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    • Welcome!   You were smart to think about cross contamination.  Although it is great that there are so many gluten-free options out there, in the beginning it is best to try a whole foods diet, until your son feels a bit better.  The learning curve for the gluten-free diet is steep.  It is better for you to get everything down before letting others feed him.   When I was diagnosed, my hubby had been gluten free for 12 years.  I thought I knew the drill and converted right over to those gluten-free goodies I baked him.  Turned out, like many of us, I had some food inolerances not related to gluten but as a result of gut damage.  So, additives like Xantham gum made me think I was getting glutened, but I was not.  So, again, try to stick to naturally gluten free foods that are less processed for a while.  When you do venture out, I use "find me gluten free" and read the reviews from celiacs (not a person who thinks gluten-free is a way to lose weight! )   Here are some great tips from out Newbie 101 thread:  
    • I have the same problem. Was told it was psoriasis but no treatments worked even injections. I was daignosed celiac in may, and noticed a year ago the palm of my hand would itch intensely then get small blisters. I believe they are both dh. Have been gluten-free since diagnosis but still have issues with both areas. Thankful digestive issues cleared but would love to know how long before they clear up? I hope we both get feed back and best wishes to you!
    • Yes it most certainly could be a false negative, and I would bet you a dozen donuts that it is (gluten free, of course.   )  At the very least you can be sure it is related to gluten.  These gluten rashes take forever to clear up.  I don't know about you, but whenever I start to doubt my gluten intolerance, I just look at my skin, and the old blood stains on my sheets, and I am reassured that it's not all in my head, and I need to avoid gluten as if it were a bucket of battery acid.
    • Hello, My fiance and I are going to Singapore for our honeymoon next year and I was wondering if anyone knew any cafes/restaurants etc that have gluten-free dishes? We previously went two years ago and enjoyed ourselves so much that we definitely wanted to go back our our honeymoon. Catch is I got diagnosed as being gluten intolerant a few months ago, negative for Coeliac though. If I eat gluten I have bad nausea, bloating, diarrhea etc. Not pretty for a honeymoon :-) I am more than happy to eat fruit at breakfast and make do with steamed rice at dinner etc but if anyone has any ideas on anywhere I can safely eat that would be much appreciated. I don't care how much it costs! Also is it possible for me to bring packaged gluten-free food into Singapore from Australia? I am not sure on the rules. Thank you!!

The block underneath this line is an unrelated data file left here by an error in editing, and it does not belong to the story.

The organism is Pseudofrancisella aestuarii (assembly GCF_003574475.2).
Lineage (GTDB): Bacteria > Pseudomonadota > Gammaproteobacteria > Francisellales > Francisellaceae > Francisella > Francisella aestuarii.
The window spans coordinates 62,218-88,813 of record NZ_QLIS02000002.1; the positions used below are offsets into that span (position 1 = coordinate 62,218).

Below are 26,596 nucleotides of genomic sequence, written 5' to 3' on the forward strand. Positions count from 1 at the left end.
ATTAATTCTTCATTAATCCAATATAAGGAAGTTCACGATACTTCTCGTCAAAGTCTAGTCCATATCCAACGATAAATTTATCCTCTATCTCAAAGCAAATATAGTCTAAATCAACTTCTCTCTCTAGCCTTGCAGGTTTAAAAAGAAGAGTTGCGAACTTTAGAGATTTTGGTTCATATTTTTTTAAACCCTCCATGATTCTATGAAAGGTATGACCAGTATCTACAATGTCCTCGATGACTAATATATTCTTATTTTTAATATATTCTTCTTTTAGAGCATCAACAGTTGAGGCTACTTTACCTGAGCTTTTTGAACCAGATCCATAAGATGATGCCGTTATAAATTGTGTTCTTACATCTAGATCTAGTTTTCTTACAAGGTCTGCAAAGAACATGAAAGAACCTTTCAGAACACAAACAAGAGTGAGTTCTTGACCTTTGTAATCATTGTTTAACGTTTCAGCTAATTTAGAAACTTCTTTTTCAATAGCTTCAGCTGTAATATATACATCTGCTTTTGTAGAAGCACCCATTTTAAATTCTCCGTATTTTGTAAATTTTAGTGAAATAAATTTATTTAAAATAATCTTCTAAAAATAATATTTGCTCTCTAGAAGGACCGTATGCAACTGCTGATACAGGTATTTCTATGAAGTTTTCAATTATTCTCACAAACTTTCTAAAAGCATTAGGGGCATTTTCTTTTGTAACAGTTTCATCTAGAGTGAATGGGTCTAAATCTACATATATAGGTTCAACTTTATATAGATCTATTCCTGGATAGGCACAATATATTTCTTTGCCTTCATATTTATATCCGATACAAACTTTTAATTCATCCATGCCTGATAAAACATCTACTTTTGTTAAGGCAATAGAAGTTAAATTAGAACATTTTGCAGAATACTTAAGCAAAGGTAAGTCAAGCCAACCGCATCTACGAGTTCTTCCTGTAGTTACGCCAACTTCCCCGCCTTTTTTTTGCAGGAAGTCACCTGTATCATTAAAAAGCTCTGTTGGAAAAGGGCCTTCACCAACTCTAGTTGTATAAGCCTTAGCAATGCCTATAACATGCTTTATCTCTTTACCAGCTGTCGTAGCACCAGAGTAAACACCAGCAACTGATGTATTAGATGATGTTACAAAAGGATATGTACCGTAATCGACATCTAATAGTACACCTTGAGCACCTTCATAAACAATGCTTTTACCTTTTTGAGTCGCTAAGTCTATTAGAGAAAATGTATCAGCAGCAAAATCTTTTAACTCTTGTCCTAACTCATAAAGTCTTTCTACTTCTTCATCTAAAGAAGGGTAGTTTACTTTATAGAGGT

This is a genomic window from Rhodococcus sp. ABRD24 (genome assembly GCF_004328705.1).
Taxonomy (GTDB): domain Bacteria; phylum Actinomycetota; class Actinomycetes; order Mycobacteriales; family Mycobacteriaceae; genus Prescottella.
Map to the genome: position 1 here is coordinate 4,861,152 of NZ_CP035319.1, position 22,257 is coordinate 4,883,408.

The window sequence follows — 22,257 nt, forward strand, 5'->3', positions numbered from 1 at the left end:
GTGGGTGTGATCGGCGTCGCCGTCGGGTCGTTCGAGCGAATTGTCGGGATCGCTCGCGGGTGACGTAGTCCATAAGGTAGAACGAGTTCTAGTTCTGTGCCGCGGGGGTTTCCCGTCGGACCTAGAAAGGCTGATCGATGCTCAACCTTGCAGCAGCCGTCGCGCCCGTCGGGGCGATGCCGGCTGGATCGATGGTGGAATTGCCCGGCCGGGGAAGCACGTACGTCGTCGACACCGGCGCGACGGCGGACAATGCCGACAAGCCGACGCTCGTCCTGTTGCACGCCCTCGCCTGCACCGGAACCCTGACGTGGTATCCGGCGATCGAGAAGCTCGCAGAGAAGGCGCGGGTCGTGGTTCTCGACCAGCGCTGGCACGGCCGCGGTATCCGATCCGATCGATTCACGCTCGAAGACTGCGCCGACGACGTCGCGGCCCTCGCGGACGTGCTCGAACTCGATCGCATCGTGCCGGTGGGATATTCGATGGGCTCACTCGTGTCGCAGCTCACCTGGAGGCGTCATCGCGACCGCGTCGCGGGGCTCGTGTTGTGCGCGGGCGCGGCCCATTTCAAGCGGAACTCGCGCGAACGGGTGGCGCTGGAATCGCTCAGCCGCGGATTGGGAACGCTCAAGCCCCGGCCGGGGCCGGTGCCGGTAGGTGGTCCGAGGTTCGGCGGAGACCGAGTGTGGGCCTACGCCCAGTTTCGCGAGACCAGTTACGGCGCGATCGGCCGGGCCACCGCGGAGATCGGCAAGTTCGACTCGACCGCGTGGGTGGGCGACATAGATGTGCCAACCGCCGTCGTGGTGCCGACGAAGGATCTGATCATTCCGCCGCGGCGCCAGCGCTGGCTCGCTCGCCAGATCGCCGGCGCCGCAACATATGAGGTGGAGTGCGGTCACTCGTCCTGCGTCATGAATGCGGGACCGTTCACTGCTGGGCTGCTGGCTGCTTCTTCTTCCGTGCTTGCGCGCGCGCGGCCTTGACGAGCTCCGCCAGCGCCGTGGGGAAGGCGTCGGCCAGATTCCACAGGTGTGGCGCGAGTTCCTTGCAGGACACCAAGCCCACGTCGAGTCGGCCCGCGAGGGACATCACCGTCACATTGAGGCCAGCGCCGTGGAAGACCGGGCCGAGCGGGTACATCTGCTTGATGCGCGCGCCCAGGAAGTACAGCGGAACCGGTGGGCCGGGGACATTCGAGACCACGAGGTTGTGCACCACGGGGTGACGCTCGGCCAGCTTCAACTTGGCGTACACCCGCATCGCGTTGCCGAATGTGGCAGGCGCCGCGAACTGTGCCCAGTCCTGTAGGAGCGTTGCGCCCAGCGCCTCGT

• Went in and talked to the manager of our pm and asked about the gluten free pizza, and he told me he can't guarantee its 100% gluten free because of the flour in the air from the other crusts being made.  I value the honesty.   The other employee also mentioned changing gloves.   I was thinking wow great, until I walked out and got to thinking about cross contamination from everyone grabbing the toppings out of the same bins and spreading the sauce with the same utensils.    My son was just diagnosed this week so we are new to the whole lifestyle.   So any help or info is greatly appreciated.    Thanks